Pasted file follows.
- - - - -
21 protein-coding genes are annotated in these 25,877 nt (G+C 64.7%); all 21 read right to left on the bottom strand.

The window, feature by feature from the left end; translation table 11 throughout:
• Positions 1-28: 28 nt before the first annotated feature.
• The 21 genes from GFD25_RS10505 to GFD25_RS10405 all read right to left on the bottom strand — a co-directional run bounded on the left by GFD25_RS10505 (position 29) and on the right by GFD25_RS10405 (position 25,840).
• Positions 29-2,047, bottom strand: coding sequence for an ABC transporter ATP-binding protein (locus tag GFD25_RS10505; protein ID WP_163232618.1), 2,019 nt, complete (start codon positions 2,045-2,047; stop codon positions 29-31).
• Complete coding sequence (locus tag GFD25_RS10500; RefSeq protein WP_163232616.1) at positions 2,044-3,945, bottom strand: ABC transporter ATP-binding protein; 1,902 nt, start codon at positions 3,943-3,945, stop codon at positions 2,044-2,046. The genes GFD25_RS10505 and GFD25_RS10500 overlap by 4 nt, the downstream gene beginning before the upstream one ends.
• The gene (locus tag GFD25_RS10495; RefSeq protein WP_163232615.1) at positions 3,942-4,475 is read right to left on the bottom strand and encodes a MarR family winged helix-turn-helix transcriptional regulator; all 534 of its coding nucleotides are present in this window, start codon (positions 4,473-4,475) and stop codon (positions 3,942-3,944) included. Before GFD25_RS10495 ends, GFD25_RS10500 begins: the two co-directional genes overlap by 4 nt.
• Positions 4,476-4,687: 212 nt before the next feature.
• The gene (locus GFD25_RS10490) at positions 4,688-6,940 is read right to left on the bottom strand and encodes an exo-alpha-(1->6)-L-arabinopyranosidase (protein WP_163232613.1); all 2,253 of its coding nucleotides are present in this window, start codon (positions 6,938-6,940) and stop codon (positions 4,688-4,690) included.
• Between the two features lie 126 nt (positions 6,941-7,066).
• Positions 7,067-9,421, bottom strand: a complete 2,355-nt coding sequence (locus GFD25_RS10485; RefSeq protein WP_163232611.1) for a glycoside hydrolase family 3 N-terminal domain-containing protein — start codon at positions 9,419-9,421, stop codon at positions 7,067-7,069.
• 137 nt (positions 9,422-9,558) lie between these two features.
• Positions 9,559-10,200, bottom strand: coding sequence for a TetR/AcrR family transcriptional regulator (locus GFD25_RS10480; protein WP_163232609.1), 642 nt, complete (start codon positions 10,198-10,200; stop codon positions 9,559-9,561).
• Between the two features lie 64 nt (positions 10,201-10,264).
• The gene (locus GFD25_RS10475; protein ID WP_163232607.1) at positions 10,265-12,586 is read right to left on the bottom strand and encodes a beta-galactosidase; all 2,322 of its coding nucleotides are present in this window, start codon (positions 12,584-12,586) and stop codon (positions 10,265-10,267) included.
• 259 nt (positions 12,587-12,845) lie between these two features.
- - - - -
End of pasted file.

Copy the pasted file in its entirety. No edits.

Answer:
21 protein-coding genes are annotated in these 25,877 nt (G+C 64.7%); all 21 read right to left on the bottom strand.

The window, feature by feature from the left end; translation table 11 throughout:
• Positions 1-28: 28 nt before the first annotated feature.
• The 21 genes from GFD25_RS10505 to GFD25_RS10405 all read right to left on the bottom strand — a co-directional run bounded on the left by GFD25_RS10505 (position 29) and on the right by GFD25_RS10405 (position 25,840).
• Positions 29-2,047, bottom strand: coding sequence for an ABC transporter ATP-binding protein (locus tag GFD25_RS10505; protein ID WP_163232618.1), 2,019 nt, complete (start codon positions 2,045-2,047; stop codon positions 29-31).
• Complete coding sequence (locus tag GFD25_RS10500; RefSeq protein WP_163232616.1) at positions 2,044-3,945, bottom strand: ABC transporter ATP-binding protein; 1,902 nt, start codon at positions 3,943-3,945, stop codon at positions 2,044-2,046. The genes GFD25_RS10505 and GFD25_RS10500 overlap by 4 nt, the downstream gene beginning before the upstream one ends.
• The gene (locus tag GFD25_RS10495; RefSeq protein WP_163232615.1) at positions 3,942-4,475 is read right to left on the bottom strand and encodes a MarR family winged helix-turn-helix transcriptional regulator; all 534 of its coding nucleotides are present in this window, start codon (positions 4,473-4,475) and stop codon (positions 3,942-3,944) included. Before GFD25_RS10495 ends, GFD25_RS10500 begins: the two co-directional genes overlap by 4 nt.
• Positions 4,476-4,687: 212 nt before the next feature.
• The gene (locus GFD25_RS10490) at positions 4,688-6,940 is read right to left on the bottom strand and encodes an exo-alpha-(1->6)-L-arabinopyranosidase (protein WP_163232613.1); all 2,253 of its coding nucleotides are present in this window, start codon (positions 6,938-6,940) and stop codon (positions 4,688-4,690) included.
• Between the two features lie 126 nt (positions 6,941-7,066).
• Positions 7,067-9,421, bottom strand: a complete 2,355-nt coding sequence (locus GFD25_RS10485; RefSeq protein WP_163232611.1) for a glycoside hydrolase family 3 N-terminal domain-containing protein — start codon at positions 9,419-9,421, stop codon at positions 7,067-7,069.
• 137 nt (positions 9,422-9,558) lie between these two features.
• Positions 9,559-10,200, bottom strand: coding sequence for a TetR/AcrR family transcriptional regulator (locus GFD25_RS10480; protein WP_163232609.1), 642 nt, complete (start codon positions 10,198-10,200; stop codon positions 9,559-9,561).
• Between the two features lie 64 nt (positions 10,201-10,264).
• The gene (locus GFD25_RS10475; protein ID WP_163232607.1) at positions 10,265-12,586 is read right to left on the bottom strand and encodes a beta-galactosidase; all 2,322 of its coding nucleotides are present in this window, start codon (positions 12,584-12,586) and stop codon (positions 10,265-10,267) included.
• 259 nt (positions 12,587-12,845) lie between these two features.